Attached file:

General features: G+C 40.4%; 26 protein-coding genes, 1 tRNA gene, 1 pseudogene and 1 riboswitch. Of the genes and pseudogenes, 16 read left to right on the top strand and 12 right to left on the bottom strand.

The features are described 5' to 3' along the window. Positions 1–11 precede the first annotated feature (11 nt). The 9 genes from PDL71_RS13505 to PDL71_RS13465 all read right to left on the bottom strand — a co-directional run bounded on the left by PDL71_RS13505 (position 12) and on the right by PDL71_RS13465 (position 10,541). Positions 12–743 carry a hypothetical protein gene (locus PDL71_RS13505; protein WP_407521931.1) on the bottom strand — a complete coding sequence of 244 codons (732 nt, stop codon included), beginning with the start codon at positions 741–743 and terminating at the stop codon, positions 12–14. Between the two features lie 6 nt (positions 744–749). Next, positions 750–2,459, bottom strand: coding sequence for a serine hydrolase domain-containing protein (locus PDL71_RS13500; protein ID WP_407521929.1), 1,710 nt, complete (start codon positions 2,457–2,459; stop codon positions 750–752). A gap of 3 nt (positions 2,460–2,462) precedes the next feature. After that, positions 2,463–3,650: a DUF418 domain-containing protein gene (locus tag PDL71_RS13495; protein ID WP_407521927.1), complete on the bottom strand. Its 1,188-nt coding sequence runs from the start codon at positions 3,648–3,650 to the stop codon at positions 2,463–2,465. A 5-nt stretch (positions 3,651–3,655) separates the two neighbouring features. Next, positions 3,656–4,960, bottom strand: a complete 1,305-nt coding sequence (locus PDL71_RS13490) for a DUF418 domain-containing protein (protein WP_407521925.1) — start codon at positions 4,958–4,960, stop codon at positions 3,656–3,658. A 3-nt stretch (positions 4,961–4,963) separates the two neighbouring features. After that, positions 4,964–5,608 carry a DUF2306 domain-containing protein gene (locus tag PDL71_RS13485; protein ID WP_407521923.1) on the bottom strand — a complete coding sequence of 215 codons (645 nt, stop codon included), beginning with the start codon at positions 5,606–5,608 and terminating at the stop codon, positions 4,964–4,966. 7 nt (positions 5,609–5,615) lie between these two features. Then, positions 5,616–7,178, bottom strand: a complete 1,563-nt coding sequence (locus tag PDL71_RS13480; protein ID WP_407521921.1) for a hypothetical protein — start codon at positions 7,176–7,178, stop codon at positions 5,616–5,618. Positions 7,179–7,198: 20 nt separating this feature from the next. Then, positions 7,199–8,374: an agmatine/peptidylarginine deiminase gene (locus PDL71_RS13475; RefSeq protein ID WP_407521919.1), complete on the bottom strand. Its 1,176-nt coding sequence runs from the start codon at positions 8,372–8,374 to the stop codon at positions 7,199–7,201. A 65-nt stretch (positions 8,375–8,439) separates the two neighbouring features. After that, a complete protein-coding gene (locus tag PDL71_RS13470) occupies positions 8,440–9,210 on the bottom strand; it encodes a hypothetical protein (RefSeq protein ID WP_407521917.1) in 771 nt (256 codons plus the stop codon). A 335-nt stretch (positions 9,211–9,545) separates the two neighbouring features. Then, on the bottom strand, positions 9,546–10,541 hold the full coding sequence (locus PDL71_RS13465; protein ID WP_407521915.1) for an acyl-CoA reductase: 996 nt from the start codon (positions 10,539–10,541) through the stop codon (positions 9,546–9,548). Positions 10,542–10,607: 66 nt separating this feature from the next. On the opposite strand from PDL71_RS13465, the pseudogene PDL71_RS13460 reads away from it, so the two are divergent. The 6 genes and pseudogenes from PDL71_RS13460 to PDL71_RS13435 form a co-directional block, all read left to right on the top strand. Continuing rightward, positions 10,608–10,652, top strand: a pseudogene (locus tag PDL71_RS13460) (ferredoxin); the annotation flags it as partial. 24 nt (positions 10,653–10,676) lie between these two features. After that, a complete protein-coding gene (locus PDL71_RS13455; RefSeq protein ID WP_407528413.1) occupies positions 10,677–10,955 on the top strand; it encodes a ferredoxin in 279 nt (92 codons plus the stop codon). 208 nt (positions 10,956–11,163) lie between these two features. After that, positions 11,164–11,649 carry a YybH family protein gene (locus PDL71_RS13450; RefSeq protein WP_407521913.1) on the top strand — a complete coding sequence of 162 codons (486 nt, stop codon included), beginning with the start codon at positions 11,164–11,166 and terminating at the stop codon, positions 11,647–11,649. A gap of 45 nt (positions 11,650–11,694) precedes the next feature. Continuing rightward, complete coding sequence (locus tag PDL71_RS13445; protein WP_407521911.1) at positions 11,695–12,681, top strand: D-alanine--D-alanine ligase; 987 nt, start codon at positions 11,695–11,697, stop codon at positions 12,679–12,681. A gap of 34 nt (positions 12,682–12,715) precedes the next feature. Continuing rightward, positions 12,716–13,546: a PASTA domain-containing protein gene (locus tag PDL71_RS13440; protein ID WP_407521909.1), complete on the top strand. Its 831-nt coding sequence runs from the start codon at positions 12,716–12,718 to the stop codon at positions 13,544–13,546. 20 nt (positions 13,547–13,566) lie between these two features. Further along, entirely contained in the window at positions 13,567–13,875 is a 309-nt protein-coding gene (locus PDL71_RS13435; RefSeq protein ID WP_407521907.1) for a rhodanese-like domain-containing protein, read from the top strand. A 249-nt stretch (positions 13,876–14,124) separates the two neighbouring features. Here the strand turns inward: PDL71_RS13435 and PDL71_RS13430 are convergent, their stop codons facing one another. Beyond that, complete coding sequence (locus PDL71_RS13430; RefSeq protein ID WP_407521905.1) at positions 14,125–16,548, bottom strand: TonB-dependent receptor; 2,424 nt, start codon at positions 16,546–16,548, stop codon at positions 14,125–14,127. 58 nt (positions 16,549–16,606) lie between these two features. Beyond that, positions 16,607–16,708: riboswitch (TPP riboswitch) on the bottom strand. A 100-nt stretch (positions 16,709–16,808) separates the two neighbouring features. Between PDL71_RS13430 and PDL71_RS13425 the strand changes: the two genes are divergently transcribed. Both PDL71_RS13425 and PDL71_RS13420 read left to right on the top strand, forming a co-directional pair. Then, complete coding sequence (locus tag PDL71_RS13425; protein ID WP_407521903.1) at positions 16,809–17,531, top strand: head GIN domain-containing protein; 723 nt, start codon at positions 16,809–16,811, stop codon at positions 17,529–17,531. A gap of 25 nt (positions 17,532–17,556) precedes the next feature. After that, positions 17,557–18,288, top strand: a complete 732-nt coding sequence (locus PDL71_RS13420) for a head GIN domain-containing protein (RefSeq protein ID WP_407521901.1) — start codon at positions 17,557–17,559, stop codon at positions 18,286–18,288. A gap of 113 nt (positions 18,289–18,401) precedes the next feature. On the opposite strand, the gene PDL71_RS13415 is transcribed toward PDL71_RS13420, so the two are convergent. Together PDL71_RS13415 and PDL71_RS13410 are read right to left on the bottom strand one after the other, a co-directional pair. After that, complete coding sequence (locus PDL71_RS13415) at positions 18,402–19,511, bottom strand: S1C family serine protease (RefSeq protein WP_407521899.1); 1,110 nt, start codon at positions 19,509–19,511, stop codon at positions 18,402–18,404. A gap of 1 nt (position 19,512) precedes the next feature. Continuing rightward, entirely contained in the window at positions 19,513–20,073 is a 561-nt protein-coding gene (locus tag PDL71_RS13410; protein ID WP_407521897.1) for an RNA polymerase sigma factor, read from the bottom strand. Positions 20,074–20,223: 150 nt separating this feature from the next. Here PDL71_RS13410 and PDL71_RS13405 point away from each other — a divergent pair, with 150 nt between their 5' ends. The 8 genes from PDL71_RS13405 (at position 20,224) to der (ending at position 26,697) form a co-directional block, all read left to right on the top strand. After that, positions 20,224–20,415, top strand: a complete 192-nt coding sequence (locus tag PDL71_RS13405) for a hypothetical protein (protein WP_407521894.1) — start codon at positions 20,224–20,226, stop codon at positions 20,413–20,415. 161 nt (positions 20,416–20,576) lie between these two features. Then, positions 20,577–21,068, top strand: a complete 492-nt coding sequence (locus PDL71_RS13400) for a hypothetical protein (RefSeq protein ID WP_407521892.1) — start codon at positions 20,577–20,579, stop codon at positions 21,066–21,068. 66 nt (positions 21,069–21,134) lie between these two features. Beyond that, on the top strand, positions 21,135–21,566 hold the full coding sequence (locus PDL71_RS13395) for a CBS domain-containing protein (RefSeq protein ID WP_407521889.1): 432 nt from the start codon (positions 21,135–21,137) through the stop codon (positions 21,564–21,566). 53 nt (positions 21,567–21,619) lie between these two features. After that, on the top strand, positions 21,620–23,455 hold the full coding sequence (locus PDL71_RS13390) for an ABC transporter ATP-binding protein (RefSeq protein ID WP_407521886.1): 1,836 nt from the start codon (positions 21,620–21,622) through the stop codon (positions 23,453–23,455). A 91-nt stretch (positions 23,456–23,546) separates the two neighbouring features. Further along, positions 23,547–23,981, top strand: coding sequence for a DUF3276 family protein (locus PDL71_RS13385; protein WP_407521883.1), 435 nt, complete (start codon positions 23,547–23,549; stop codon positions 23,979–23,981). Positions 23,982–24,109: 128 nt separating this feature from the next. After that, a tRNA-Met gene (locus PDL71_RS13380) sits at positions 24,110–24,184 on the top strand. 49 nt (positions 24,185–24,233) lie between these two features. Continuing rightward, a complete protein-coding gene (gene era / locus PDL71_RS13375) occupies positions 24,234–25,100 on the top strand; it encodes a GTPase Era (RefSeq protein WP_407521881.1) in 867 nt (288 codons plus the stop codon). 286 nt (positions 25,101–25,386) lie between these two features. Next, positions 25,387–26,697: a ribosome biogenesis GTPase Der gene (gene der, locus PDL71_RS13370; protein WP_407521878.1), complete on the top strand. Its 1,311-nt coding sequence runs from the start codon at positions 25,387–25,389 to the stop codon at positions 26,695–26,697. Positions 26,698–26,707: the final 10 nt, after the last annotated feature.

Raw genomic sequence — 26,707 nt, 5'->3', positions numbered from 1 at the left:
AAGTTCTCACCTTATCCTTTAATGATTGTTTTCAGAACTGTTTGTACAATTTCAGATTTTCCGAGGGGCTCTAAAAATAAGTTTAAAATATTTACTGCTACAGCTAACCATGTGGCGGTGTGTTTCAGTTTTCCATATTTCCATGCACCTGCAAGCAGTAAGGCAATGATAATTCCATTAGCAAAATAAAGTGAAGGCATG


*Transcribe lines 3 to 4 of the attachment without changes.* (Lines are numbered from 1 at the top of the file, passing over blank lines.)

Raw genomic sequence — 26,707 nt, 5'->3', positions numbered from 1 at the left:
AAGTTCTCACCTTATCCTTTAATGATTGTTTTCAGAACTGTTTGTACAATTTCAGATTTTCCGAGGGGCTCTAAAAATAAGTTTAAAATATTTACTGCTACAGCTAACCATGTGGCGGTGTGTTTCAGTTTTCCATATTTCCATGCACCTGCAAGCAGTAAGGCAATGATAATTCCATTAGCAAAATAAAGTGAAGGCATG